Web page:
Gebel el-Arak Knife

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Gebel el-Arak Knife
Gebel el-Arak knife (front and back).jpg
The Gebel el-Arak knife (back and front), on display at the Musée du Louvre.
MaterialElephant ivory, flint
Size25.5 centimetres (10.0 in)
CreatedNaqada II d from c. 3450 BC[1]
DiscoveredBought by Georges Aaron Bénédite in Cairo from antique dealer M. Nahman, February 1914
Present locationMusée du Louvre, Sully wing, room 633
IdentificationE 11517[2]

The Gebel el-Arak Knife, also Jebel el-Arak Knife, is an ivory and flint knife dating from the Naqada II period of Egyptian prehistory (3500—3200 BC), showing Mesopotamian influence. The knife was purchased in 1914 in Cairo by Georges Aaron Bénédite for the Louvre, where it is now on display in the Sully wing, room 633.[3][4] At the time of its purchase, the knife handle was alleged by the seller to have been found at the site of Gebel el-Arak, but it is today believed to come from Abydos.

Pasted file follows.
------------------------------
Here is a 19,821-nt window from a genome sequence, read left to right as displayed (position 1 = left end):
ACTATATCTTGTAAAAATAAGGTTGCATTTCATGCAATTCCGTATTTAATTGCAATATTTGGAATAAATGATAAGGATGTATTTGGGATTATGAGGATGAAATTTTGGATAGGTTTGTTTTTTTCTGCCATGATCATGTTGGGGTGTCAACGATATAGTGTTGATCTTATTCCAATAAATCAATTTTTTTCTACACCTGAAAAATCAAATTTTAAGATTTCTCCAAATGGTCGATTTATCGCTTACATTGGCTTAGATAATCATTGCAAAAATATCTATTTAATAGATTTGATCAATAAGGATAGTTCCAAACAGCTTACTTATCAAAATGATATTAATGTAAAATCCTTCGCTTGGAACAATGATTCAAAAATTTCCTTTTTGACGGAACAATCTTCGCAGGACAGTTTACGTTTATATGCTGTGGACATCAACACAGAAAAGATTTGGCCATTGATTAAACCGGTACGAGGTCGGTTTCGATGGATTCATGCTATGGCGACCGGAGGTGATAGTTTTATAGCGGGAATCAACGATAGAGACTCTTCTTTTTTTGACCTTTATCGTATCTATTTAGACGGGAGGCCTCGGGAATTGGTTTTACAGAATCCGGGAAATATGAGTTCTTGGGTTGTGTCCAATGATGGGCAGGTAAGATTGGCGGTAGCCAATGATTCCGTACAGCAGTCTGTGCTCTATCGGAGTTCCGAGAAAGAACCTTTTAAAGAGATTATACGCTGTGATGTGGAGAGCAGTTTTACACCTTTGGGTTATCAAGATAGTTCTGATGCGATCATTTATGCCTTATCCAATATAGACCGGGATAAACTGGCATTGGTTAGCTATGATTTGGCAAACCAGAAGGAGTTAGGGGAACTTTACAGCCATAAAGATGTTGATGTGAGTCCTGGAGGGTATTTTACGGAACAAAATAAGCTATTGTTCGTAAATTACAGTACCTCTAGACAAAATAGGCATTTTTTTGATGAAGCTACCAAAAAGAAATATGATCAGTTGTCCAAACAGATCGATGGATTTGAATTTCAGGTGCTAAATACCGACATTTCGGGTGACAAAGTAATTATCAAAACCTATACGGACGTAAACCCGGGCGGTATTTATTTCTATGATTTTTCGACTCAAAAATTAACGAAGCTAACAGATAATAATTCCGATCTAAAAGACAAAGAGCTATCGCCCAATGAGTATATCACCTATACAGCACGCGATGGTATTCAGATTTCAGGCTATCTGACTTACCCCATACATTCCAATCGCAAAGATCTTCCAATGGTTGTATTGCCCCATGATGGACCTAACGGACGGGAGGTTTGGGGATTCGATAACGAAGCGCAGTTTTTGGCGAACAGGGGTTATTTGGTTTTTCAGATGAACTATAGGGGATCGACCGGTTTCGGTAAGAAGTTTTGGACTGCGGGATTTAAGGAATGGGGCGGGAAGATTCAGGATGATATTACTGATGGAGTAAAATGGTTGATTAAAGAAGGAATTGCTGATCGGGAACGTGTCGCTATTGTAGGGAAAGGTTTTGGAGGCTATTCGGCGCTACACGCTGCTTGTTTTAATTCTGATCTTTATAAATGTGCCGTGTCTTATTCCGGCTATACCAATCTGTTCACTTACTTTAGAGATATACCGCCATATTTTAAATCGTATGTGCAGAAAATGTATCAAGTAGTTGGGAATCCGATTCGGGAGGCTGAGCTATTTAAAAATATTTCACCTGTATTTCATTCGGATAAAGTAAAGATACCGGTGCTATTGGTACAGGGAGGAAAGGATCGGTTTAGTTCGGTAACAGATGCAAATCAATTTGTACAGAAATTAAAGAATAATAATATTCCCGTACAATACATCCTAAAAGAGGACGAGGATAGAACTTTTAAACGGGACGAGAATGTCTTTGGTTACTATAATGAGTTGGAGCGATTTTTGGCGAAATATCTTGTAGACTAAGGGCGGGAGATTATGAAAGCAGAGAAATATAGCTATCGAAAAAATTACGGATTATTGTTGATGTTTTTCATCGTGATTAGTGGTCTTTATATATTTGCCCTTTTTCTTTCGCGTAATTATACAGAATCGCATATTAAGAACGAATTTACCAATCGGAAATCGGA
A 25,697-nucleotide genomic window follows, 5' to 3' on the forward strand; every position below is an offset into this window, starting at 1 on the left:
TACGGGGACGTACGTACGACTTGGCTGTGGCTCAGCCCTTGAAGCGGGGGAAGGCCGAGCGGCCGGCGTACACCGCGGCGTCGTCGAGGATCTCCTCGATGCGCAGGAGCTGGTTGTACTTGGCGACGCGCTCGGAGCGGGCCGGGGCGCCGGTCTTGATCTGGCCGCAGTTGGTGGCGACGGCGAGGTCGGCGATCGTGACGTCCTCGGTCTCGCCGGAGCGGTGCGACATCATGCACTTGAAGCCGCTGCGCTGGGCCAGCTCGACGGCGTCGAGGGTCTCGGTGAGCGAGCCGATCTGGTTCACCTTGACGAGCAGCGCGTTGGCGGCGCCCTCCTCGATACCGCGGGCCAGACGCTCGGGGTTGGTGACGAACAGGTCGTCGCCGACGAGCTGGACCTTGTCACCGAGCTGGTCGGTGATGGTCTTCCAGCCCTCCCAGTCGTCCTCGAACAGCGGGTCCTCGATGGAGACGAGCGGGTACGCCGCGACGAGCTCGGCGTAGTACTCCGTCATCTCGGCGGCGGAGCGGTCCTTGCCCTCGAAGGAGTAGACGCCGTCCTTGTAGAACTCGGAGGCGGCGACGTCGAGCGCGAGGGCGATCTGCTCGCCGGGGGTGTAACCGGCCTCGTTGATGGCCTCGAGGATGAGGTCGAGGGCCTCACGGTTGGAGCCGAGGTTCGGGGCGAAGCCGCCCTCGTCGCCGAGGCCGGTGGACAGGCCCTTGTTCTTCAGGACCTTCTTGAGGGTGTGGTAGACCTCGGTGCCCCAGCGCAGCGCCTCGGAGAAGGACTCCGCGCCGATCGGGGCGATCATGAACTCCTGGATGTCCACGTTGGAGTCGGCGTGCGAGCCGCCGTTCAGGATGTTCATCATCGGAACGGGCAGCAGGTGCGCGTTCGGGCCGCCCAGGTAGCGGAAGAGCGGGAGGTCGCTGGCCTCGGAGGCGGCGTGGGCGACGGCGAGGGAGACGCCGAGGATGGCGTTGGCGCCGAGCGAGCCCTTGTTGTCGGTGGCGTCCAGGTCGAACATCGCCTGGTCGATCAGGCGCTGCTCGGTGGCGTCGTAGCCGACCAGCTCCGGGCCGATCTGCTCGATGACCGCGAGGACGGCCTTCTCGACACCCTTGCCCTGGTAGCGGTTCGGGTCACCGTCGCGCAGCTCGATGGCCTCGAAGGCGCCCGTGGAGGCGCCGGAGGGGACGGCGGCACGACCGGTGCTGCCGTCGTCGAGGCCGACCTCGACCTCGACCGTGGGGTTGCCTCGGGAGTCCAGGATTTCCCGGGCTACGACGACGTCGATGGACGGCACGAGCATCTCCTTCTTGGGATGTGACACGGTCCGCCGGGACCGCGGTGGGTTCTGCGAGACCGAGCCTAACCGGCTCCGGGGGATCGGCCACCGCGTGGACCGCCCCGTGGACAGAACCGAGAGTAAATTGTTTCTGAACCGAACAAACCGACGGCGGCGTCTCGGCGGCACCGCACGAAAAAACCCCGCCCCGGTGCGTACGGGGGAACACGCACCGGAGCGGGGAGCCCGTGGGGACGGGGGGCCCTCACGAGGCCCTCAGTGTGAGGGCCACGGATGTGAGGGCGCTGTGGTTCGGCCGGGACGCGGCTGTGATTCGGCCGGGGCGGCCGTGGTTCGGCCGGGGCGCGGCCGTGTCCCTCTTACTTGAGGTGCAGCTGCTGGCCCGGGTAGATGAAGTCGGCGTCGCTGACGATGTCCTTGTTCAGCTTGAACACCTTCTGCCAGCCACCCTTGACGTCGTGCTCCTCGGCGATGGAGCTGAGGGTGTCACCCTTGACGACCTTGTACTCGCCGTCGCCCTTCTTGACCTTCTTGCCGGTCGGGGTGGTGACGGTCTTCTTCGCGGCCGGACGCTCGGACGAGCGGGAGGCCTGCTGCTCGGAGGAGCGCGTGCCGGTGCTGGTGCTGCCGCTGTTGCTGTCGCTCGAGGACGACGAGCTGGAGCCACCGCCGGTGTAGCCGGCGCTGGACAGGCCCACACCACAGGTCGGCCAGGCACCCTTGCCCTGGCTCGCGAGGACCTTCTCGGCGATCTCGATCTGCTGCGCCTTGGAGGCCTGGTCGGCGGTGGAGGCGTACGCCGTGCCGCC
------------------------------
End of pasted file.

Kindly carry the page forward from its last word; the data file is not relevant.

Purchase and origin[edit]


The Gebel el-Arak knife was bought for the Louvre by the philologist and Egyptologist Georges Aaron Bénédite in February 1914 from a private antique dealer, M. Nahman, in Cairo.[1] Bénédite immediately recognised the artefact's extraordinary state of preservation as well as its archaic date. On 16 March 1914, he wrote to Charles Boreux, then head of the département des Antiquités égyptiennes of the Louvre, about the item the unsuspecting dealer had offered him. It was: